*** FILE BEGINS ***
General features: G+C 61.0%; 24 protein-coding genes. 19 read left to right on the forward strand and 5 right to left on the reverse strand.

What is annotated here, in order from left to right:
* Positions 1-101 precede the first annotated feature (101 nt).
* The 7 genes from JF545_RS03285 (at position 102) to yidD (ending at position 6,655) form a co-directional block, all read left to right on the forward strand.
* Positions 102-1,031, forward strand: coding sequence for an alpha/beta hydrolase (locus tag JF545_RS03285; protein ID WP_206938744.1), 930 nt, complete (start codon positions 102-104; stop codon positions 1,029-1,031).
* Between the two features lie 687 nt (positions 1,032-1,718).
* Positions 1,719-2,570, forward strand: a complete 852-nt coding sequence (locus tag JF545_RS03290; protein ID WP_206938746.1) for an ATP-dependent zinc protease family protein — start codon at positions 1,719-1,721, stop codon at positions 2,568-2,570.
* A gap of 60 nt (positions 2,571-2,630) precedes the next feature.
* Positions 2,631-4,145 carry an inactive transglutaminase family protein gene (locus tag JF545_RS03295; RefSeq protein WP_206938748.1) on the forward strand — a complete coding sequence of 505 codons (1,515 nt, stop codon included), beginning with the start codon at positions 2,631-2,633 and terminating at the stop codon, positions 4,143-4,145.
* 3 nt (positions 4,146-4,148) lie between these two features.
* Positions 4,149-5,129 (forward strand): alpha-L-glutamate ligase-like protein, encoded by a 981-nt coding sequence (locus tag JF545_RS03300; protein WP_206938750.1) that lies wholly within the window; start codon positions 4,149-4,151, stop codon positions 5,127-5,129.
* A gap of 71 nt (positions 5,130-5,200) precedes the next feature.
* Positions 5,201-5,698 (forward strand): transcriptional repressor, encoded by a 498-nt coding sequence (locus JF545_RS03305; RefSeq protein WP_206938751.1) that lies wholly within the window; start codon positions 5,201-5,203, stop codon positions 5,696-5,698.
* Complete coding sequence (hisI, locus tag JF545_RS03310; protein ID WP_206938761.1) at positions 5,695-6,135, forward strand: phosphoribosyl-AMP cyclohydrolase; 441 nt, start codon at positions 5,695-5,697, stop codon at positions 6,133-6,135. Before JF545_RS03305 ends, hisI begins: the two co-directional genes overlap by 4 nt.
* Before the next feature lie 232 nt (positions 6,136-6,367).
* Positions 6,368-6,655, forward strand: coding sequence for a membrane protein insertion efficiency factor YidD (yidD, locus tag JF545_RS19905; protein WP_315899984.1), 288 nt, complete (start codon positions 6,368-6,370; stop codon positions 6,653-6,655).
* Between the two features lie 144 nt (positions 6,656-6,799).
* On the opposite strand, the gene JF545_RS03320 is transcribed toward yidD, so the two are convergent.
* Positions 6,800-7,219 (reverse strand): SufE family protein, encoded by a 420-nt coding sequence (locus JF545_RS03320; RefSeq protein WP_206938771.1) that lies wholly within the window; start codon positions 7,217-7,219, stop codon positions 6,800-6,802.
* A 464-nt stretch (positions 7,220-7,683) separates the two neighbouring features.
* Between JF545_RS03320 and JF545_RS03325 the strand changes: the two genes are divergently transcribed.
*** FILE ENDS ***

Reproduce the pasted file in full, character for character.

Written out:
General features: G+C 61.0%; 24 protein-coding genes. 19 read left to right on the forward strand and 5 right to left on the reverse strand.

What is annotated here, in order from left to right:
* Positions 1-101 precede the first annotated feature (101 nt).
* The 7 genes from JF545_RS03285 (at position 102) to yidD (ending at position 6,655) form a co-directional block, all read left to right on the forward strand.
* Positions 102-1,031, forward strand: coding sequence for an alpha/beta hydrolase (locus tag JF545_RS03285; protein ID WP_206938744.1), 930 nt, complete (start codon positions 102-104; stop codon positions 1,029-1,031).
* Between the two features lie 687 nt (positions 1,032-1,718).
* Positions 1,719-2,570, forward strand: a complete 852-nt coding sequence (locus tag JF545_RS03290; protein ID WP_206938746.1) for an ATP-dependent zinc protease family protein — start codon at positions 1,719-1,721, stop codon at positions 2,568-2,570.
* A gap of 60 nt (positions 2,571-2,630) precedes the next feature.
* Positions 2,631-4,145 carry an inactive transglutaminase family protein gene (locus tag JF545_RS03295; RefSeq protein WP_206938748.1) on the forward strand — a complete coding sequence of 505 codons (1,515 nt, stop codon included), beginning with the start codon at positions 2,631-2,633 and terminating at the stop codon, positions 4,143-4,145.
* 3 nt (positions 4,146-4,148) lie between these two features.
* Positions 4,149-5,129 (forward strand): alpha-L-glutamate ligase-like protein, encoded by a 981-nt coding sequence (locus tag JF545_RS03300; protein WP_206938750.1) that lies wholly within the window; start codon positions 4,149-4,151, stop codon positions 5,127-5,129.
* A gap of 71 nt (positions 5,130-5,200) precedes the next feature.
* Positions 5,201-5,698 (forward strand): transcriptional repressor, encoded by a 498-nt coding sequence (locus JF545_RS03305; RefSeq protein WP_206938751.1) that lies wholly within the window; start codon positions 5,201-5,203, stop codon positions 5,696-5,698.
* Complete coding sequence (hisI, locus tag JF545_RS03310; protein ID WP_206938761.1) at positions 5,695-6,135, forward strand: phosphoribosyl-AMP cyclohydrolase; 441 nt, start codon at positions 5,695-5,697, stop codon at positions 6,133-6,135. Before JF545_RS03305 ends, hisI begins: the two co-directional genes overlap by 4 nt.
* Before the next feature lie 232 nt (positions 6,136-6,367).
* Positions 6,368-6,655, forward strand: coding sequence for a membrane protein insertion efficiency factor YidD (yidD, locus tag JF545_RS19905; protein WP_315899984.1), 288 nt, complete (start codon positions 6,368-6,370; stop codon positions 6,653-6,655).
* Between the two features lie 144 nt (positions 6,656-6,799).
* On the opposite strand, the gene JF545_RS03320 is transcribed toward yidD, so the two are convergent.
* Positions 6,800-7,219 (reverse strand): SufE family protein, encoded by a 420-nt coding sequence (locus JF545_RS03320; RefSeq protein WP_206938771.1) that lies wholly within the window; start codon positions 7,217-7,219, stop codon positions 6,800-6,802.
* A 464-nt stretch (positions 7,220-7,683) separates the two neighbouring features.
* Between JF545_RS03320 and JF545_RS03325 the strand changes: the two genes are divergently transcribed.